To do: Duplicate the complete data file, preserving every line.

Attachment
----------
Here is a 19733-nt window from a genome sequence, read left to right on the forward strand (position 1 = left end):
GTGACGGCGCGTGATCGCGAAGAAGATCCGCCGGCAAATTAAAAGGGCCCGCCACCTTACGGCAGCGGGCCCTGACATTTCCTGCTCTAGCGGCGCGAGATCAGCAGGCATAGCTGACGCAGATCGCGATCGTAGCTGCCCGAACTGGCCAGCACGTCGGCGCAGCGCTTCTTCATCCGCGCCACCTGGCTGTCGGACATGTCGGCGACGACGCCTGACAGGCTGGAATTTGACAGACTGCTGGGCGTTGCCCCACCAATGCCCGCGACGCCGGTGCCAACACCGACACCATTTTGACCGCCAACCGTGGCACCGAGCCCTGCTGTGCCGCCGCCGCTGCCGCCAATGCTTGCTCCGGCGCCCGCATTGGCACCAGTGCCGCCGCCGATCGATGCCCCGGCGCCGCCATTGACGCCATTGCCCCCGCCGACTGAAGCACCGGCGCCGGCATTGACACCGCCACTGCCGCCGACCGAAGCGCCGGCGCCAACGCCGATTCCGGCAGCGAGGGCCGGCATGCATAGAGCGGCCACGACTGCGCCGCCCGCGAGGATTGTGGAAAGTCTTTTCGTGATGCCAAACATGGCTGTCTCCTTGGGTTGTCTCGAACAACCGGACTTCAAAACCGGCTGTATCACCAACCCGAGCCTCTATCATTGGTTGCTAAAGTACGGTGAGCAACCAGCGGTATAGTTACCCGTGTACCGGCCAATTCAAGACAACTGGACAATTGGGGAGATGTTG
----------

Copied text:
Here is a 19733-nt window from a genome sequence, read left to right on the forward strand (position 1 = left end):
GTGACGGCGCGTGATCGCGAAGAAGATCCGCCGGCAAATTAAAAGGGCCCGCCACCTTACGGCAGCGGGCCCTGACATTTCCTGCTCTAGCGGCGCGAGATCAGCAGGCATAGCTGACGCAGATCGCGATCGTAGCTGCCCGAACTGGCCAGCACGTCGGCGCAGCGCTTCTTCATCCGCGCCACCTGGCTGTCGGACATGTCGGCGACGACGCCTGACAGGCTGGAATTTGACAGACTGCTGGGCGTTGCCCCACCAATGCCCGCGACGCCGGTGCCAACACCGACACCATTTTGACCGCCAACCGTGGCACCGAGCCCTGCTGTGCCGCCGCCGCTGCCGCCAATGCTTGCTCCGGCGCCCGCATTGGCACCAGTGCCGCCGCCGATCGATGCCCCGGCGCCGCCATTGACGCCATTGCCCCCGCCGACTGAAGCACCGGCGCCGGCATTGACACCGCCACTGCCGCCGACCGAAGCGCCGGCGCCAACGCCGATTCCGGCAGCGAGGGCCGGCATGCATAGAGCGGCCACGACTGCGCCGCCCGCGAGGATTGTGGAAAGTCTTTTCGTGATGCCAAACATGGCTGTCTCCTTGGGTTGTCTCGAACAACCGGACTTCAAAACCGGCTGTATCACCAACCCGAGCCTCTATCATTGGTTGCTAAAGTACGGTGAGCAACCAGCGGTATAGTTACCCGTGTACCGGCCAATTCAAGACAACTGGACAATTGGGGAGATGTTG